The relative bioavailability of two brands of chlorpropamide, Dibonis, and Diabinese has been evaluated in four healthy male volunteers in a randomized, balanced, cross-over study. No statistically significant differences were observed in the absorption rate constant, ka, time to reach peak serum concentration, tp, maximum serum concentration, Cmax, the overall elimination rate constant, kel, and the area under the curve, AUC, at 95% confidence level.

"I.O. Kibwage and S. Vugigi (1991). Quality of Phenoxymethylpenicillin dry suspensions.". Pharmacother. Bull. 1(1): 6 - 7.; 1991. Abstract

During a 4 year period (January 1983 to December 1986), 418 requests for drug analysis were received in the Drug Analysis and Research Unit, Department of Pharmacy, University of Nairobi. Of these requests, 212 were from Medical Supplies Coordination Unit, 190 from Government hospitals and health research institutions, 11 from the Ministry of Health Headquarters (Director of Medical Services and Chief Pharmacist) and 5 came from local pharmaceutical manufacturers. Of the samples analysed, 70.8% were from local manufacturers, 26.1% were imported and 3.1% were from undeclared sources. Failure to comply with test for quality, as set out in official compendia (B.P. Eur. ph. Ip, etc.) were observed at 45.8% for locally manufactured drugs and 31.4% for imported drug products.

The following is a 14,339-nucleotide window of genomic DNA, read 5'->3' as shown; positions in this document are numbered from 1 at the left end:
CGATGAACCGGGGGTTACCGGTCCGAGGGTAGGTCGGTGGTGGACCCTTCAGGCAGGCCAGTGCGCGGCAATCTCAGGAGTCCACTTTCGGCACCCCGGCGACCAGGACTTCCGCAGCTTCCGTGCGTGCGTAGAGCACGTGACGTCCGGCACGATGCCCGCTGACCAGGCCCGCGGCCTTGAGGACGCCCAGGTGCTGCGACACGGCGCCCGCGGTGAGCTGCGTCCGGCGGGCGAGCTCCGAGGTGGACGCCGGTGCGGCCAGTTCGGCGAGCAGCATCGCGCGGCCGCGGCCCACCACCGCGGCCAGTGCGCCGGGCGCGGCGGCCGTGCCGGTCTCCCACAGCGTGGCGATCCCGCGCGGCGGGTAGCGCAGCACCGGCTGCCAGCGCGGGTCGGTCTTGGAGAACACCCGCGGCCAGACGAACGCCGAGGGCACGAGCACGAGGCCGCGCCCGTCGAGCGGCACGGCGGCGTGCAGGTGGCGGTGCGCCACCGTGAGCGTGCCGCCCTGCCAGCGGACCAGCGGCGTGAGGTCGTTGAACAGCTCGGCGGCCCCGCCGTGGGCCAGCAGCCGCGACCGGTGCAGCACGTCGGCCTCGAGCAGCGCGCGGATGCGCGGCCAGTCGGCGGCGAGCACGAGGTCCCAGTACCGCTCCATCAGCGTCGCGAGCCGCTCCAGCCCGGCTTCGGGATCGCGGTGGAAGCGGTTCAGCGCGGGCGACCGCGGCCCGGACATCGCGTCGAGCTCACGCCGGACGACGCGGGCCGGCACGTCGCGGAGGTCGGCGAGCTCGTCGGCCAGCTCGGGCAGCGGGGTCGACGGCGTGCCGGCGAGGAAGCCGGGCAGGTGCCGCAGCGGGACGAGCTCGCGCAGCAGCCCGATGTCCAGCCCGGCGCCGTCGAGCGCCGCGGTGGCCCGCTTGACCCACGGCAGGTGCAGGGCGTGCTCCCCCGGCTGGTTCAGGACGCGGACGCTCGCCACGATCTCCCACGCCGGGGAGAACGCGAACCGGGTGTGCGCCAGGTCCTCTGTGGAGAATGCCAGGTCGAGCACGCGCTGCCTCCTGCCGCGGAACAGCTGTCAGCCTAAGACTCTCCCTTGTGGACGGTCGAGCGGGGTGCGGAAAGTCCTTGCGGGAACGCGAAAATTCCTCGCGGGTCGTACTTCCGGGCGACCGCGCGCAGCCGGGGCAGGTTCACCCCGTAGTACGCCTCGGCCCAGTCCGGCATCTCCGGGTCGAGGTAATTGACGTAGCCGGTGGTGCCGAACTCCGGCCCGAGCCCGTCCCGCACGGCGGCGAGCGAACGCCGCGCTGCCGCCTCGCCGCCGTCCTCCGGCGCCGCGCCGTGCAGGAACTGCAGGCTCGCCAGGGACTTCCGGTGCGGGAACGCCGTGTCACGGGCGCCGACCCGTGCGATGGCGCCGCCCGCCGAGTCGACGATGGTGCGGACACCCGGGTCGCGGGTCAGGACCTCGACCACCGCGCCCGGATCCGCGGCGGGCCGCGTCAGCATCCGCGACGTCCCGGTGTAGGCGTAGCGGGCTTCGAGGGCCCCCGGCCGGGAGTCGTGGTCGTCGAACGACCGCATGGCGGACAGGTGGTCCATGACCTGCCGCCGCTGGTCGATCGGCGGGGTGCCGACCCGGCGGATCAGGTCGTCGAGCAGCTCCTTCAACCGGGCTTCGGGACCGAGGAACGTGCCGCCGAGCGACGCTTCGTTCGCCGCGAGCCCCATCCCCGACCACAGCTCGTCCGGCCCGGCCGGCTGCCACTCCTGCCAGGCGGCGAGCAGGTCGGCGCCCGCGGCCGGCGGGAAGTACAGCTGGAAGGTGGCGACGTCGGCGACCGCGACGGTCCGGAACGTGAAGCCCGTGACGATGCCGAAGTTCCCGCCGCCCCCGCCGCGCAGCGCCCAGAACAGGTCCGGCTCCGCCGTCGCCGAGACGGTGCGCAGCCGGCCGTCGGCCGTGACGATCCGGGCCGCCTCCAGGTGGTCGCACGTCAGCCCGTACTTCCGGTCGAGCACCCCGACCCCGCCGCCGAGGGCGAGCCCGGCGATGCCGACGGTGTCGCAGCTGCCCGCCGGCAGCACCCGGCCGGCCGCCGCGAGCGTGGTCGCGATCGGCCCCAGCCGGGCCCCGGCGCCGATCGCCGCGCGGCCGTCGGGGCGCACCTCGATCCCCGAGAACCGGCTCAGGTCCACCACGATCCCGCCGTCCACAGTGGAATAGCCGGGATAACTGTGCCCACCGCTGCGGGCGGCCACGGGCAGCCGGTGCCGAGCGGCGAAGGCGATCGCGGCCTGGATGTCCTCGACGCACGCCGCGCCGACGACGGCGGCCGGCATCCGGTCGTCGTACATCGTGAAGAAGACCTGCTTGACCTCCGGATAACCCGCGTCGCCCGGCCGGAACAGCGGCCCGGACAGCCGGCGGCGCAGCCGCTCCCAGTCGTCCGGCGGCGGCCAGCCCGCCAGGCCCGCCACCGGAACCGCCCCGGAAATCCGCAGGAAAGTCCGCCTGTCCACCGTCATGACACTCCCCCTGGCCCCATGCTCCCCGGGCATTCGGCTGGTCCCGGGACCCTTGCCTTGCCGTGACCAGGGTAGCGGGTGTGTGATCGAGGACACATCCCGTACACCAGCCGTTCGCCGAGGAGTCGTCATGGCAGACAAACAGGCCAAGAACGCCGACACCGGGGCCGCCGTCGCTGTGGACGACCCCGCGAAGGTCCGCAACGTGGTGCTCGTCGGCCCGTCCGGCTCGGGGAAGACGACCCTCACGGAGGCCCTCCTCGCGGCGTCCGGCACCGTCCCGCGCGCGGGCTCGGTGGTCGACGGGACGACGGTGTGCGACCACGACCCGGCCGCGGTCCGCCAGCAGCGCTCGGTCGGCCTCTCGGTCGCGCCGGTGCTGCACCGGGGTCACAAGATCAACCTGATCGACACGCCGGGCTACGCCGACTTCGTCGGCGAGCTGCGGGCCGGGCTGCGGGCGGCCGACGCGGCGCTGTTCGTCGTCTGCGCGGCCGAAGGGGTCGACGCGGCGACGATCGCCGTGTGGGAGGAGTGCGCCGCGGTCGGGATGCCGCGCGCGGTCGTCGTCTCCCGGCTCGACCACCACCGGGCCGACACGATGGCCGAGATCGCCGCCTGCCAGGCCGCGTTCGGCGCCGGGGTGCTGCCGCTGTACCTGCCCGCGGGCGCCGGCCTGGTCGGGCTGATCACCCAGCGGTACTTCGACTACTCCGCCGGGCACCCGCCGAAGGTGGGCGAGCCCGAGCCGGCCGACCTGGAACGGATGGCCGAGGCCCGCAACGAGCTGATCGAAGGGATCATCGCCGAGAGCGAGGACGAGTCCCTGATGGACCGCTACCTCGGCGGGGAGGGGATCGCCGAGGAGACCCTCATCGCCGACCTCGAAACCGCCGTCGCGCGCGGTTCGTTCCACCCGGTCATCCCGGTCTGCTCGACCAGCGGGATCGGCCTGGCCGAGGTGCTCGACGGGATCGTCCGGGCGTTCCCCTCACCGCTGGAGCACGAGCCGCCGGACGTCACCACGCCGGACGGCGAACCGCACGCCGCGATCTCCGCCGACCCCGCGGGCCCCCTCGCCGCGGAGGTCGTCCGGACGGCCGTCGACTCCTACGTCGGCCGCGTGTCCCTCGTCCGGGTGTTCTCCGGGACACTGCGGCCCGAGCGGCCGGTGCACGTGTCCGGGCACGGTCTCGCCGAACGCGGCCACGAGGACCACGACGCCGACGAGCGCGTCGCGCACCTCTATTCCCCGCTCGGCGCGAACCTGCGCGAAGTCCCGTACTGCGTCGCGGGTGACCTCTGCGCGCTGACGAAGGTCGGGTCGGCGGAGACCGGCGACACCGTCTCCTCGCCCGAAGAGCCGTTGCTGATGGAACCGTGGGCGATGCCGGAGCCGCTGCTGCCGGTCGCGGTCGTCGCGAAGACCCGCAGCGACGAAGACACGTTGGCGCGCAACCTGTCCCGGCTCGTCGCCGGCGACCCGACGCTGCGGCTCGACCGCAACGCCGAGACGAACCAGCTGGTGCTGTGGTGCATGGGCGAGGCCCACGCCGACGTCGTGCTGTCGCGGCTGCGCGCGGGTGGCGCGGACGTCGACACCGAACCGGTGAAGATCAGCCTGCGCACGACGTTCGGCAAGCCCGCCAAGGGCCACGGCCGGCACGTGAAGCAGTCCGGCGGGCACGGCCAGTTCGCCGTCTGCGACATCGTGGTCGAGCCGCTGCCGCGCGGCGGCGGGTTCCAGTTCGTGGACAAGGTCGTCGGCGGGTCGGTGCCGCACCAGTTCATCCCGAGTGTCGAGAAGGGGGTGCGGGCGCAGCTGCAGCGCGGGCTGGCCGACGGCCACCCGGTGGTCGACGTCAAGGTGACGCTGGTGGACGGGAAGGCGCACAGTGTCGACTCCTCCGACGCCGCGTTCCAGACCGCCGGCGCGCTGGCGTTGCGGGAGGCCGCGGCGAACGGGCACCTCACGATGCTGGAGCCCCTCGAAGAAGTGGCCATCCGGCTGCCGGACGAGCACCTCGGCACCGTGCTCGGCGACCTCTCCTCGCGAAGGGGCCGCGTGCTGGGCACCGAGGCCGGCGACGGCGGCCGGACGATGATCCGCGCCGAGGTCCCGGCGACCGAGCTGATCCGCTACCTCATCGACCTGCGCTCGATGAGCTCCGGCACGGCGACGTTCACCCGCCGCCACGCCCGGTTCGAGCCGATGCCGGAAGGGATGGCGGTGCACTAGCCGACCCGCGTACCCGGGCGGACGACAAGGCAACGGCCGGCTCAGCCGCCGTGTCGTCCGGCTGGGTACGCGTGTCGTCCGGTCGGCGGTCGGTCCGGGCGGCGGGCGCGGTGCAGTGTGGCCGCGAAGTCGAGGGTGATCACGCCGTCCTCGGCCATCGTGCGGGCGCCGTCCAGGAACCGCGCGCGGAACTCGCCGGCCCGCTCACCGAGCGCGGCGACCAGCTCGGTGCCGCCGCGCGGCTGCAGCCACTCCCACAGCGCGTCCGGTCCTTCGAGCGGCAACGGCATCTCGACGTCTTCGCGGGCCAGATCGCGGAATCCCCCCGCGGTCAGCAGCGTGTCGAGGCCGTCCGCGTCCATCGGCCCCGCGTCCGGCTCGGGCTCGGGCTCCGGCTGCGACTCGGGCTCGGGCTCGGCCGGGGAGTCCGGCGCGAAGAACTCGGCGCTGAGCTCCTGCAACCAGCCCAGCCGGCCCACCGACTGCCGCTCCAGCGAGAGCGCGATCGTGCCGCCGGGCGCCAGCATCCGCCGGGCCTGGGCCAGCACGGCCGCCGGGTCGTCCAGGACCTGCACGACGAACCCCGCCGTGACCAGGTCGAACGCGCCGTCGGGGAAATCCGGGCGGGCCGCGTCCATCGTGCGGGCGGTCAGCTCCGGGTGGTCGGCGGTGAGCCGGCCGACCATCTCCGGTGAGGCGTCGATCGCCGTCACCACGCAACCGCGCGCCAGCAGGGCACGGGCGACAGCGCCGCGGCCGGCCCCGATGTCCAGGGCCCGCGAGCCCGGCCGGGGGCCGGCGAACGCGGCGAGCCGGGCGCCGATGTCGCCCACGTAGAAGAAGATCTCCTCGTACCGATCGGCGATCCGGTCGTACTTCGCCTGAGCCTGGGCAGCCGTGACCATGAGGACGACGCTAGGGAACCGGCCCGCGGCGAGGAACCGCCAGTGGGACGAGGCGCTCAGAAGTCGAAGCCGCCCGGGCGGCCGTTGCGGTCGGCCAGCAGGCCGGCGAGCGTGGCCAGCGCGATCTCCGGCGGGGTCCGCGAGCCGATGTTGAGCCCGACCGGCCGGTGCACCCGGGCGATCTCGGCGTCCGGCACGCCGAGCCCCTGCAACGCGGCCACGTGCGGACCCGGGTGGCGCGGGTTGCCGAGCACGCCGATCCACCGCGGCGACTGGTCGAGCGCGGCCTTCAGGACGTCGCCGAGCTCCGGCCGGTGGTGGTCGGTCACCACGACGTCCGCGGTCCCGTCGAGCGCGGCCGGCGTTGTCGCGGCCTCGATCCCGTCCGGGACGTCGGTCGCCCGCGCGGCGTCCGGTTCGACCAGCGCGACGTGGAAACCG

"I.O. Kibwage, A. Maina, B. Hagos and J. Hoogmartens (1995). The neutralizing capacity and sodium content of antacid brands on the Kenyan market.". E. Afr. Med. J. 72 (3): 194-197; 1995. Abstract